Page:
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Jubal Howe Memorial Library

September 4, 1903

On March 4, 1901, a building committee consisting of Charles O. Green, Esquire, George N. Gates, and Edward L. Knowlton was appointed to obtain estimates and plans for a new library. [1]  By June 1902, work had begun on the new building. [2]  On September 4, 1903, the new Jubal Howe Library was honored with a town-wide dedication ceremony.  The new structure was a point of pride to the citizens of Shrewsbury, Massachusetts.

The Howe Library featured a gray granite base with grapevine mortar joints, a water-struck yellow-beige brick exterior with a natural sandstone trim.  The first-floor windows were double hung with decorative fixed arched-top transoms. 

At the staircase landing, between the first and second floor levels, light filtered through a beautiful stained-glass window depicting a sailing ship with the phrase, “Let Your Quest Be For Knowledge.”  The window had been purchased for $176 and was made by the Boston-based company Spence, Moakler & Bell.  


The recessed doors facing Main Street were 10-panel quarter-sawn oak with decorative leaded glass transoms and bronze pull plates.  The roof was laid with Brownville black slate and copper flashings.  The 24-inch projecting eaves were supported by ornamental brackets and moldings.


The interior areas were richly detailed with quartersawn oak elements, paneled wainscot, columns, crown moldings and highly decorative newel post components. Several of the rooms were adorned with ornate brick fireplaces. [3]

Dedication Ceremony

Chairman Daniel W. Bemis opened the dedication with a welcome address and then introduced Reverend Arthur H. Sedgwick, pastor of the Shrewsbury Congregational Church, who delivered the dedication prayer. The Schumann Quartet of Worcester performed a song followed by Major William T. Harlow’s historical address. 

Howe Memorial Library reading room 1903.jpg

He said: “It is a pleasure to me to come here today and participate with you in the dedication of your beautiful library building. As a native of Shrewsbury, I share it within and without. And I share with you, too, in gratitude to the generous donor who, after providing for those who were dependent upon him, gave the residue of his estate to provide a public library for his native town. When he wrote his last testament, and made the town of Shrewsbury his residuary legatee, doubtless he foresaw that when the town should come into possession and enjoyment of his legacy, it was not his contemporaries but their descendants, who were to be his real beneficiaries.” [4]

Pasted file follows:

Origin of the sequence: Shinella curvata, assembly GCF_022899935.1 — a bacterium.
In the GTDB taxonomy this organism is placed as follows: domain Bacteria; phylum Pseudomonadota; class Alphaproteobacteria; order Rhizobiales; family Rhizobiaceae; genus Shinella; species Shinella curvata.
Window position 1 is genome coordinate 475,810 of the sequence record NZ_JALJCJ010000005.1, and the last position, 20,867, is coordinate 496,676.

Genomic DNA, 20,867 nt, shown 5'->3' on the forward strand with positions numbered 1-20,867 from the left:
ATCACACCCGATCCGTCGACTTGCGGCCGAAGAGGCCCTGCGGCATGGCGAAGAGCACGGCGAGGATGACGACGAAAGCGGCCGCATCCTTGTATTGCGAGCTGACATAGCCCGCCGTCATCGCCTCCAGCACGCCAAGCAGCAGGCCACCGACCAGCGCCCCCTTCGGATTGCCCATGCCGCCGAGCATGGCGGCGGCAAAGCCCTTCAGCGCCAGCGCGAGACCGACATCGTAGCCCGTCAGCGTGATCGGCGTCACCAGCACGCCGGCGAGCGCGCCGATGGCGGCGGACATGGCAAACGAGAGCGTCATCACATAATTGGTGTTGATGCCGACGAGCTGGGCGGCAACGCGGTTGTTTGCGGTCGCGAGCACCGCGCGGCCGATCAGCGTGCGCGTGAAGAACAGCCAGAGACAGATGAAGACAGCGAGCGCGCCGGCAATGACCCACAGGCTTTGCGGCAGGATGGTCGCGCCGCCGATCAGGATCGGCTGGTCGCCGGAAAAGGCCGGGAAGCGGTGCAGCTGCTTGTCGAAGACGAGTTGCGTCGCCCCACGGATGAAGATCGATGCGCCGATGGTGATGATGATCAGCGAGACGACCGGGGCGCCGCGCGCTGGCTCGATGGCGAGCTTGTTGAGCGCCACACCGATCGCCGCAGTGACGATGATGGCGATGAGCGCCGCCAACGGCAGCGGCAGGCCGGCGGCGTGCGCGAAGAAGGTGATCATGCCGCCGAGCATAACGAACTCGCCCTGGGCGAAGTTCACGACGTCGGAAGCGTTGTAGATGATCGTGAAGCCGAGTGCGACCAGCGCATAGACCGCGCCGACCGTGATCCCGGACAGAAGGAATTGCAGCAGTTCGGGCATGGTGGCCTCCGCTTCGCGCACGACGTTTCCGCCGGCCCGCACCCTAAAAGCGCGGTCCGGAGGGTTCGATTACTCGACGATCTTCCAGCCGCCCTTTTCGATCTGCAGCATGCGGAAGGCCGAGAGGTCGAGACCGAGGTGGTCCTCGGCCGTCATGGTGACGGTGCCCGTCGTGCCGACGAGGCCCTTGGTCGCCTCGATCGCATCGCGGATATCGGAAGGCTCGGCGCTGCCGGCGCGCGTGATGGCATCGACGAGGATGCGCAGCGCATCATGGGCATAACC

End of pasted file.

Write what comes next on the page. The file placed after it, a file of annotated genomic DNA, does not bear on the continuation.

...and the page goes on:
Library Reading Room 1903

Jubal Howe was born in Shrewsbury December 27, 1793, his parents being Daniel and Hannah (Hall) Howe. His great grandfather, Captain Daniel Howe, was one of the earliest settlers in our town. The father of Jubal Howe died in early life, leaving a large family, Jubal being about 12 years of age. He was thus early obliged to seek a livelihood. 

He is said to have learned the watchmaking trade as an apprentice of watch manufacturer, Luther Goddard of Shrewsbury. In 1821 we find Jubal Howe working at his trade in Savannah, Georgia and in later years he conducted a very successful jewelry business in Boston.


In 1830 Jubal Howe married Ann Jeffrey Sumner, grand-daughter of Reverend Joseph Sumner, who was the second pastor pf the Shrewsbury Church, 1762–1824. In 1835 he built a residence in Newton Massachusetts and there made his home until his death, February 2, 1874.

Jubal Howe left by Will the bulk of his property in trust for the comfort and support of his daughter, Ann Jeffrey Howe, and at her death, March 23, 1898, by the terms of the Will one thousand dollars was paid to the Ministerial Fund of the Congregational Society, and the residue to the Town of Shrewsbury, for the purpose of establishing or maintaining a Free Public Library. [5]


(1) Shrewsbury Public Library; Annual Reports 1899–1908, Shrewsbury, Mass., R352; No. 174, “Proceedings of the Annual Town Meeting, March 4, 1901” (The Blanchard Press, 1904) 
(2) Shrewsbury Public Library; Annual Reports 1899–1908, Shrewsbury, Mass., R352; No. 176, “Report of the Building Committee of The Howe Memorial Library, 30 January 1904” (The Blanchard Press, 1904)
(3) Lamoureux Pagano Associates, Feasibility Study, Building Assessment – Exterior Envelope, Interiors, pages 6-15. (
(4) Transcribed by Kristine Gustafson and Erik Larson, Articles relating to Shrewsbury: from S
crapbooks kept by George E., Emma F. and Alden C. Stone Over the past 100 years (1903 Special to the Telegram, Shrewsbury Historical Society, 2023)
(5) Dedication Brochure for the Jubal Howe Memorial Library, Shrewsbury, Massachusetts September 24, 1903

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